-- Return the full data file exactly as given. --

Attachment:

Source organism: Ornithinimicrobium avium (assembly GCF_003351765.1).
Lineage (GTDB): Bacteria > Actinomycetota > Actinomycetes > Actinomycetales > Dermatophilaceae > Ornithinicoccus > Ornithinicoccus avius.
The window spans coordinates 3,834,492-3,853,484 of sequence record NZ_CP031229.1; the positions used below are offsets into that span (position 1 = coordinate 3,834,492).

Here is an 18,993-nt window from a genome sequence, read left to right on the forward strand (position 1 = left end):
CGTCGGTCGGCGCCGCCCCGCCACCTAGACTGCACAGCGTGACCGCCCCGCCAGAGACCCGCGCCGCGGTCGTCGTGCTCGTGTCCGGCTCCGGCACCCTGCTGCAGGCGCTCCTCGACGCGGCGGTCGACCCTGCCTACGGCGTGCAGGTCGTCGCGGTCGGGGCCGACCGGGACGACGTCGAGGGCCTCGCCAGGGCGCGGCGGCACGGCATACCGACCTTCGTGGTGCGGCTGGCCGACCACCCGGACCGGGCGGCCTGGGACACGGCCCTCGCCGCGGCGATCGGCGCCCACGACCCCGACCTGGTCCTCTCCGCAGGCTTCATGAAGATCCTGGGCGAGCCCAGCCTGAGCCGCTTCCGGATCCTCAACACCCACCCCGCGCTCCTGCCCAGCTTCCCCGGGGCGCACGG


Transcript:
Source organism: Ornithinimicrobium avium (assembly GCF_003351765.1).
Lineage (GTDB): Bacteria > Actinomycetota > Actinomycetes > Actinomycetales > Dermatophilaceae > Ornithinicoccus > Ornithinicoccus avius.
The window spans coordinates 3,834,492-3,853,484 of sequence record NZ_CP031229.1; the positions used below are offsets into that span (position 1 = coordinate 3,834,492).

Here is an 18,993-nt window from a genome sequence, read left to right on the forward strand (position 1 = left end):
CGTCGGTCGGCGCCGCCCCGCCACCTAGACTGCACAGCGTGACCGCCCCGCCAGAGACCCGCGCCGCGGTCGTCGTGCTCGTGTCCGGCTCCGGCACCCTGCTGCAGGCGCTCCTCGACGCGGCGGTCGACCCTGCCTACGGCGTGCAGGTCGTCGCGGTCGGGGCCGACCGGGACGACGTCGAGGGCCTCGCCAGGGCGCGGCGGCACGGCATACCGACCTTCGTGGTGCGGCTGGCCGACCACCCGGACCGGGCGGCCTGGGACACGGCCCTCGCCGCGGCGATCGGCGCCCACGACCCCGACCTGGTCCTCTCCGCAGGCTTCATGAAGATCCTGGGCGAGCCCAGCCTGAGCCGCTTCCGGATCCTCAACACCCACCCCGCGCTCCTGCCCAGCTTCCCCGGGGCGCACGG